Five things to remember.
Opportunities are scary.
Because they often come after months or years of chasing them and in that time it’s easy to grow comfortable with the chase.
It becomes part of our identity and daily narrative.
Then, suddenly, that opportunity is within grasp.
And we freak out.
Turns out what it takes to chase an opportunity isn’t the same as what it takes to act on one.
Scared by the potential changes an opportunity may bring, it’s tempting to find ways to avoid acting on it — to self-sabotage, hide, and create excuses why it’s not the right opportunity or the right time.
But that’s just fear.
To move past it, remember these five simple things.
- It’s OK to be nervous.
Seth Godin has a great metaphor about marathon runners.
Even the best runners in the world get tired when they run a marathon — it’s not optional.
But successful marathon runners are willing to accept and endure the fatigue to accomplish their goal.
The same is true of opportunities.
A big opportunity may make you nervous, but that’s OK. It doesn’t mean you will fail and doesn’t mean you shouldn’t pursue it.
Being nervous only means you care.
It’s a reason to pursue the opportunity, not recoil from it.
Nerves are a normal side effect of what it takes to embark on something new.
- The alternative is scarier.
It’s easy to focus so much on the scary parts of a new opportunity that you forget the alternative is scarier.
Passing on an opportunity may calm fears momentarily, but it ultimately inflates them.
“What might have been” is a terrifying thought to carry and is why nothing’s scarier than a missed opportunity.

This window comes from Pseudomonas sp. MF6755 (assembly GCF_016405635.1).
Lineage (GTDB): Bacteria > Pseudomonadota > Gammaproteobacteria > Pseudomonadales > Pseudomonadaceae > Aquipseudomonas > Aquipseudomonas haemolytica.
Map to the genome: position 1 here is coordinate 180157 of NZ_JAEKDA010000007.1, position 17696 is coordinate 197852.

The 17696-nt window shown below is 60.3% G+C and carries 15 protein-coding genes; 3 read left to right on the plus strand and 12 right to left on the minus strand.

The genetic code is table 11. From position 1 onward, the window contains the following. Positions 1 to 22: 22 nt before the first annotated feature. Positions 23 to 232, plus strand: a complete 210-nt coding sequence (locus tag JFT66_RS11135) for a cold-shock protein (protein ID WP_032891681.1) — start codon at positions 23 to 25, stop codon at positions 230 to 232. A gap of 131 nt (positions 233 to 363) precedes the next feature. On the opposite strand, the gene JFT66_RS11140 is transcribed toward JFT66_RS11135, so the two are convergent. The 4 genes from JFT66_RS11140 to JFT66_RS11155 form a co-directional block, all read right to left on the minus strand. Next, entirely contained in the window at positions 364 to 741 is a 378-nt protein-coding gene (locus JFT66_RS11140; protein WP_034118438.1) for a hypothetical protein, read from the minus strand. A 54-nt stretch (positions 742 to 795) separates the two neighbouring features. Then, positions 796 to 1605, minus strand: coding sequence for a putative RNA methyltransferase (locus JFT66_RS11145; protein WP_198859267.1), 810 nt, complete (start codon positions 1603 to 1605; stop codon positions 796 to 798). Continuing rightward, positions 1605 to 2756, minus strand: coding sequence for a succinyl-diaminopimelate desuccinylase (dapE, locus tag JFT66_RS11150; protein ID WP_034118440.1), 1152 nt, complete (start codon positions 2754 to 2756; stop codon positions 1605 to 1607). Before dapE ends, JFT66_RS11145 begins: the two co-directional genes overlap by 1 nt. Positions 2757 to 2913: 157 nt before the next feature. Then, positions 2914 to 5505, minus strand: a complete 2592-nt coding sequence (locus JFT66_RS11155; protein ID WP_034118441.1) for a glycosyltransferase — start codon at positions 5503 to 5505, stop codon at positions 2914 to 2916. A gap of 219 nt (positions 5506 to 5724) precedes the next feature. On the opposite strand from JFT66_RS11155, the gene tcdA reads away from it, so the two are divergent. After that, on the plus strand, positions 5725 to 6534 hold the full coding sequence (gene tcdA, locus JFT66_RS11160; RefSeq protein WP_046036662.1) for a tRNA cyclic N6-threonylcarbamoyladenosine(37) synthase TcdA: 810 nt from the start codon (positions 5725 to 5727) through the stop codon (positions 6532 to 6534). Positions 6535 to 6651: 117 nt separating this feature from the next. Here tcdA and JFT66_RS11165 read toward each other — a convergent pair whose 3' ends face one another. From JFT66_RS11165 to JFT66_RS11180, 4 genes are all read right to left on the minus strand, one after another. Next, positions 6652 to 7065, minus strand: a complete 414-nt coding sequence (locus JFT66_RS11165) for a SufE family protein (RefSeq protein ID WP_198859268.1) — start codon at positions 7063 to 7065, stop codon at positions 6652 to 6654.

Consider that before you let fear hold you back.
A personal example: It was scary to launch my For The Interested newsletter three years ago, but it’s MUCH scarier to think about what I would have missed out on had I let my fear prevent me from launching it.
- Every opportunity can be undone.
Most fears are rooted in worry that a mistake or failure will ruin your work, career, or life.
But most opportunities aren’t life or death decisions.
If an opportunity doesn’t work out, it won’t kill you— it will just be a temporary setback and a learning experience.
Opportunities pursued can just as easily be undone. But opportunities avoided are difficult to rediscover.
If an opportunity doesn’t turn out how you hoped, you can always go backwards and choose a different path.
The same can’t be said for an opportunity you decline to pursue.
- Nothing’s ever guaranteed.
It’s easy to convince yourself an opportunity is too risky to pursue because every opportunity carries some level of risk and an unknown outcome.
But if you wait for a guarantee of success, you’ll wait forever and never get where you want to go.
Recognize nothing will ever be guaranteed, all opportunities are inherently risky, and that playing it safe will only hold you back.
- Is it a fear of failure…or success?
It’s easy to assume fear of failure is the root of your hesitation.
But that’s not always the case. Sometimes the idea you may succeed could be even scarier.
Success changes lives as much as failure and that’s frightening— especially when you’ve spent years growing comfortable with your current life.
But change isn’t necessarily bad — and success rarely leads to a worse place than you are right now.
The reason you sought this opportunity in the first place is because you believe it will make you happier and drive a positive change.
And it will.
But only if you conquer your fear and pursue it.
I hope you do.
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